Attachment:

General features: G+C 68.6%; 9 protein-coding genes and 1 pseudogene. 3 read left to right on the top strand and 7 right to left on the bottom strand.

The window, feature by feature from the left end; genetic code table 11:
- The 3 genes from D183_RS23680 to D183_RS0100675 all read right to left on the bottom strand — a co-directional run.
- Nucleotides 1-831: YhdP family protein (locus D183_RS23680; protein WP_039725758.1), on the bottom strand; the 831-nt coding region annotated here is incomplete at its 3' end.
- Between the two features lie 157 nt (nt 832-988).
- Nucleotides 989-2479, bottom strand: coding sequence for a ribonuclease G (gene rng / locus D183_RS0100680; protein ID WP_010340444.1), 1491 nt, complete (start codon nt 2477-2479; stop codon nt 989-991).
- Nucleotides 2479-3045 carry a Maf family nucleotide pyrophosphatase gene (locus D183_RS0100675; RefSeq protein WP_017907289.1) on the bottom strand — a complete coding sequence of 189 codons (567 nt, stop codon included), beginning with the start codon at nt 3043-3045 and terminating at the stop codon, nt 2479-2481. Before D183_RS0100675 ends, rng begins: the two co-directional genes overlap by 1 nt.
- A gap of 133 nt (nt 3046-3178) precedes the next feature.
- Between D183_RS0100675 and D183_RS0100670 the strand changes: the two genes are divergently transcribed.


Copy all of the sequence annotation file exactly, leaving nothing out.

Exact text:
General features: G+C 68.6%; 9 protein-coding genes and 1 pseudogene. 3 read left to right on the top strand and 7 right to left on the bottom strand.

The window, feature by feature from the left end; genetic code table 11:
- The 3 genes from D183_RS23680 to D183_RS0100675 all read right to left on the bottom strand — a co-directional run.
- Nucleotides 1-831: YhdP family protein (locus D183_RS23680; protein WP_039725758.1), on the bottom strand; the 831-nt coding region annotated here is incomplete at its 3' end.
- Between the two features lie 157 nt (nt 832-988).
- Nucleotides 989-2479, bottom strand: coding sequence for a ribonuclease G (gene rng / locus D183_RS0100680; protein ID WP_010340444.1), 1491 nt, complete (start codon nt 2477-2479; stop codon nt 989-991).
- Nucleotides 2479-3045 carry a Maf family nucleotide pyrophosphatase gene (locus D183_RS0100675; RefSeq protein WP_017907289.1) on the bottom strand — a complete coding sequence of 189 codons (567 nt, stop codon included), beginning with the start codon at nt 3043-3045 and terminating at the stop codon, nt 2479-2481. Before D183_RS0100675 ends, rng begins: the two co-directional genes overlap by 1 nt.
- A gap of 133 nt (nt 3046-3178) precedes the next feature.
- Between D183_RS0100675 and D183_RS0100670 the strand changes: the two genes are divergently transcribed.